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Old 10-15-2004, 10:24 PM   #5
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Quote:
Originally Posted by Francesco
A handsfree earpiece is an alternative (to placing the phone close to your ear). Then you would develop waist neuroma, though.
Or pancreatic, testicular, or ovarian cancer. Generally women carry their phones in their purse, which is going to be shielded by all of the other items in her purse (keys, lipstick, makeup compact, etc.), instead of on their hip.

Many "urban-centric" women tend to carry it on their hips, however... along with their low-rider jeans or skirts. This doesn't happen in older age women or "businesswomen". Maybe a study that takes ethnicity and their age and location into account.

Men, on the other hand, generally carry their cellphones on their hip... and not only on their hip, on their hip somewhere in the front of their body. This presents a much larger danger to their pancreas and/or testicles (and other nearby organs).

The other factor with this cellphone approach, is that all cellphones with clips, holsters, and other cases, hold the cellphone facing out... putting the shielding away from the body. When shielding is on the wrong side, it acts as a reflector for the dangerous waves that the shielding is supposed to be protecting you from.

Yes, I use a cellphone quite a bit. No, I don't carry it on my hip. And yes, I've studied this quite a bit.

My wife (a research scientist) works in Cancer Biology at the largest pharmaceutical company in the world today, and these issues are hot-buttons with both of us. My house is covered with so much EMF that I'm surprised our new daughter didn't grow a third arm.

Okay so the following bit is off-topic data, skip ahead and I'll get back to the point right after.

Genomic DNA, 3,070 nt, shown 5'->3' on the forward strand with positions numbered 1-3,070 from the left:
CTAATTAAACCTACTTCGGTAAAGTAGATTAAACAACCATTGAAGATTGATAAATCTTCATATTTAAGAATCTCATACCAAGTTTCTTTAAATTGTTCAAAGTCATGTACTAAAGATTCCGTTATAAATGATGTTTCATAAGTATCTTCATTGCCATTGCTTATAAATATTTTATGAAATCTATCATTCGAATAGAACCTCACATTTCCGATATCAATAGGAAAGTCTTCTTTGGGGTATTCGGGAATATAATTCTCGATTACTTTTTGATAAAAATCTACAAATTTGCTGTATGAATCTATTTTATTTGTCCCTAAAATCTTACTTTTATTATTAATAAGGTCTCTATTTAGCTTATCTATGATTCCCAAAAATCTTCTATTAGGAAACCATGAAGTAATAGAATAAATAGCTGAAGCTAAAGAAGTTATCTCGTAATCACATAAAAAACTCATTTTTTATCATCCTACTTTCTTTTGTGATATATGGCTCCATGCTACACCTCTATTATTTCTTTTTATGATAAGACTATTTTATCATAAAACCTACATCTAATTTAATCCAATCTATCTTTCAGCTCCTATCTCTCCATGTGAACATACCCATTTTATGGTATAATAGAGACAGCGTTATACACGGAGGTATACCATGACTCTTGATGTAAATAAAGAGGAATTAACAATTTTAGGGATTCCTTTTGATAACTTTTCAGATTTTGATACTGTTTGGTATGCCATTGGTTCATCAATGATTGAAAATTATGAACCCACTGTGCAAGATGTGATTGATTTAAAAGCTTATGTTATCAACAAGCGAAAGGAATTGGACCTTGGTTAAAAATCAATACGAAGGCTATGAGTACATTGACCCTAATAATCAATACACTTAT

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Old 10-16-2004, 07:28 AM   #6
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Quote:
Originally Posted by Francesco
A handsfree earpiece is an alternative (to placing the phone close to your ear). Then you would develop waist neuroma, though.
Bluetooth earpieces are great!
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Old 10-16-2004, 07:52 AM   #7
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Quote:
Originally Posted by hacker
Most modern cellphones are shielded on the "ear side" of the phone, to minimize the exposure to the radiative power of the phone. Go ahead, take your phone apart and look, you'll see the metal shielding.
Then why is that all major cell phone makers, including Nokia, are against disclosing independently verified radiation levels produced by their phones?

Ok, you truly believe because there is a little piece of metal between you and the cell, you are protected by any potentially dangerous rays. Well, have a look at this German site disclosing SAR (Specific Absorption Rate) levels of various phones. Please keep in mind that those numbers are not independently verified, but come from the manufactor.

- the Sony Ericsson Z600 has a SAR level of 0.16.
- the Palm Treo 600 has a SAR level of 1.53 (!).

Note that in Europe, the maximum allowed SAR level is 2.00. Recommended is a level of below or equal 0.60. In other words, according to palmOne's own numbers, the Treo is more than twice above the limit of what is recommended in Europe. And, it is radiating 9-10x more than the Sony Ericsson. Perhaps the "protecting" metal piece you were talking about got a little rusty for the Treo.